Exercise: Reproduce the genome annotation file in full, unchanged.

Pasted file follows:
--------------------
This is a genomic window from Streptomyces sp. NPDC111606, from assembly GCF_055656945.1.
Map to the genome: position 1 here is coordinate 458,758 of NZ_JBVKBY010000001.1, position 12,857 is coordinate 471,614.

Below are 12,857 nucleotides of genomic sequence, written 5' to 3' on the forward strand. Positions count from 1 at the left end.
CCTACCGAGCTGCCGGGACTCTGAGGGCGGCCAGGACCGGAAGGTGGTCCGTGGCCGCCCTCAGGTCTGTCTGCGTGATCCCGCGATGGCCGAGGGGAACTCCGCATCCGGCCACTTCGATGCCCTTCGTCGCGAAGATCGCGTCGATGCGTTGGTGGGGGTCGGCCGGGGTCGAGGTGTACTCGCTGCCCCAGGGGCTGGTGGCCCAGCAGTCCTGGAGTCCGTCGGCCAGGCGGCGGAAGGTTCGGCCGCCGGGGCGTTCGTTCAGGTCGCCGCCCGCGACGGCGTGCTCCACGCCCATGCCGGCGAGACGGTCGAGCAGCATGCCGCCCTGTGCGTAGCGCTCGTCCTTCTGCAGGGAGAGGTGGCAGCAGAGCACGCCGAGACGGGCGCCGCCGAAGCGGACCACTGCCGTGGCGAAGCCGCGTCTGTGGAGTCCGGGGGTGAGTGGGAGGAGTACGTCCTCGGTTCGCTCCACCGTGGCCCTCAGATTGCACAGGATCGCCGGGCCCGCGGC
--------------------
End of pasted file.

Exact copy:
This is a genomic window from Streptomyces sp. NPDC111606, from assembly GCF_055656945.1.
Map to the genome: position 1 here is coordinate 458,758 of NZ_JBVKBY010000001.1, position 12,857 is coordinate 471,614.

Below are 12,857 nucleotides of genomic sequence, written 5' to 3' on the forward strand. Positions count from 1 at the left end.
CCTACCGAGCTGCCGGGACTCTGAGGGCGGCCAGGACCGGAAGGTGGTCCGTGGCCGCCCTCAGGTCTGTCTGCGTGATCCCGCGATGGCCGAGGGGAACTCCGCATCCGGCCACTTCGATGCCCTTCGTCGCGAAGATCGCGTCGATGCGTTGGTGGGGGTCGGCCGGGGTCGAGGTGTACTCGCTGCCCCAGGGGCTGGTGGCCCAGCAGTCCTGGAGTCCGTCGGCCAGGCGGCGGAAGGTTCGGCCGCCGGGGCGTTCGTTCAGGTCGCCGCCCGCGACGGCGTGCTCCACGCCCATGCCGGCGAGACGGTCGAGCAGCATGCCGCCCTGTGCGTAGCGCTCGTCCTTCTGCAGGGAGAGGTGGCAGCAGAGCACGCCGAGACGGGCGCCGCCGAAGCGGACCACTGCCGTGGCGAAGCCGCGTCTGTGGAGTCCGGGGGTGAGTGGGAGGAGTACGTCCTCGGTTCGCTCCACCGTGGCCCTCAGATTGCACAGGATCGCCGGGCCCGCGGC